In 2018 the de Jonges cropped 40 hectares each of potatoes, onions and sugar beets, 12 hectares of wheat, 23 hectares of grass and four hectares of silage corn. They also rented 27 hectares out for tulips and an apple tree nursery. Leo follows a careful rotation to maintain soil health. Potatoes and sugar beets are in a four-year rotation, onions and tulips eight years, wheat every six years. He works closely with six other farmers to exchange land. “It’s a bit complicated,” Leo says. “We have to be flexible with our rotations.” Sometimes the dairy farmers want some of their land back for growing corn, other years corn is so cheap they rent the land out. “We’ve always succeeded in working it out though!”
The farmers also share labour and equipment, working together on a trust basis; there are no written contracts. Sharing knowledge and resources is not traditionally done in Dutch farming circles. “Connecting with other colleagues is not easy,” says another Flevoland farmer, Gerjan Snippe. “Each farmer does his own thing.” There is a shift among the younger more business-minded farmers who are learning that bundling synergies not only saves them money but brings new ideas and energy to the farm.
Behind the cow barn a plowed field lies bare under the hot sun. Usually Leo would seed a cover crop of ryegrass after the tulip bulb harvest, but the severe drought this last summer made that unfeasible. Instead he’s spread manure, which comes from the dairy cows and the duck farm of one of the other six farmers.
“I think the most important to maintain soil health is to use good quality manure,” Leo maintains. “We also grow a maximum of cover crops which are plowed down.” In a normal year he would seed 30 to 40 per cent of harvested acres into a cover crop.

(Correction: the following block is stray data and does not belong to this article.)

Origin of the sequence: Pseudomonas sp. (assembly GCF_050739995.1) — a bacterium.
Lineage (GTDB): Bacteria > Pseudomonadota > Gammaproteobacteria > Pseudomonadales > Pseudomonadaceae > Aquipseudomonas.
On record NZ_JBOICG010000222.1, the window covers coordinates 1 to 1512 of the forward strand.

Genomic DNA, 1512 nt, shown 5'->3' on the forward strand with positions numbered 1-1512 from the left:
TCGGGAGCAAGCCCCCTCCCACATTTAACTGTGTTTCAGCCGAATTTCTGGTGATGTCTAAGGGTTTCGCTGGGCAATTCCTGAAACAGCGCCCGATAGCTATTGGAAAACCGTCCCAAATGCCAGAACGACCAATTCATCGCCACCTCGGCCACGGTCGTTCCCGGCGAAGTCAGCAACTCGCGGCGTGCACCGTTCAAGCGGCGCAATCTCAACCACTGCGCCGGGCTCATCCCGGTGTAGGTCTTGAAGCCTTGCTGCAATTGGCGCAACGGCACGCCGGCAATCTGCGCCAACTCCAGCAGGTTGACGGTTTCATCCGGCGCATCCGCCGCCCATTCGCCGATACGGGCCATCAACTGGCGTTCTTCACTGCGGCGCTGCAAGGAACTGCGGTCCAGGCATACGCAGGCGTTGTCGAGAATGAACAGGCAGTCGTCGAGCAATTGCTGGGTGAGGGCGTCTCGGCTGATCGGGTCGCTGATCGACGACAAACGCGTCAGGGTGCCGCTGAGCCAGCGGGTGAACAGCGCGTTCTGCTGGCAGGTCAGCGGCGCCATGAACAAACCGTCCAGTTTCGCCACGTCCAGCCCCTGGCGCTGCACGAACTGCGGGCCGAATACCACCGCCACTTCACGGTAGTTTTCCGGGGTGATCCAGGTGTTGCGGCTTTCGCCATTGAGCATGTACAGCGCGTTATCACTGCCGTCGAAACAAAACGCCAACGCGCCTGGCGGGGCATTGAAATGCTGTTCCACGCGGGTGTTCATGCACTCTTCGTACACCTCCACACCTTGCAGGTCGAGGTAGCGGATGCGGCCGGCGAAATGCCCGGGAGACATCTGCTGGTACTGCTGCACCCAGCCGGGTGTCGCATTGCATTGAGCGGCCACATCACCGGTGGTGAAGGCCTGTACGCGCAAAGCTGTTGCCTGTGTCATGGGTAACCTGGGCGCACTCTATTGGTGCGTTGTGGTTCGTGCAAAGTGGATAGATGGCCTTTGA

“Organic matter levels on this farm haven’t changed in the last 37 years,” Leo says proudly. On the home farm the soils have 4.5 per cent organic matter. On a second farm 20 kilometres away it is 2.5 per cent. The seashell pieces still permeate the soil. “We don’t forget that we began on very virgin soils in the early ’80s. The structural problems are growing as the land is getting older. We have to find the optimum between economics and sustainability.”
Compaction of soil during the potato and sugar beet harvest is a going concern. Often the weather is wet and the heavy equipment drives deep ruts. Whenever possible, Leo rips the soil after harvest to aerate it. Sometimes he deep tills to mix sand from the deeper layers with the heavier clay at the surface.
While most of northern Europe is dry, trees and crops in Flevoland are a healthy green. It’s hard to believe there’s a drought here too. The water table is only 1.2 metres under the surface and irrigation systems are running 24 hours a day. The tight network of canals ensures a ready supply of water, giving farmers an advantage over many other parts of the country. The potato price is based on the EU5, as Leo calls it — Belgium, Britain, France, Germany and the Netherlands. All those countries are dry this year. In mid-July, after four weeks of irrigating at a cost of 25,000 euros per week, Leo wasn’t praying for rain anymore. “We hope the drought will last a few weeks so that prices will rise.” And it did, until August 10. Leo is thankful for several good rains after that. “We had enough rain for harvesting the seed potatoes,” he says. “The soil was like concrete.”
The Netherlands have committed to reducing CO2 emissions by 49 per cent by 2030. Flevoland’s contribution is the multitude of windmills. The constant wind coming off the ocean means the blades never stop turning. The de Jonge farm owns two windmills, one of which is rented out to a co-operative, and they produce 80,000 kilowatt hours of solar power from panels on farm building roofs per year.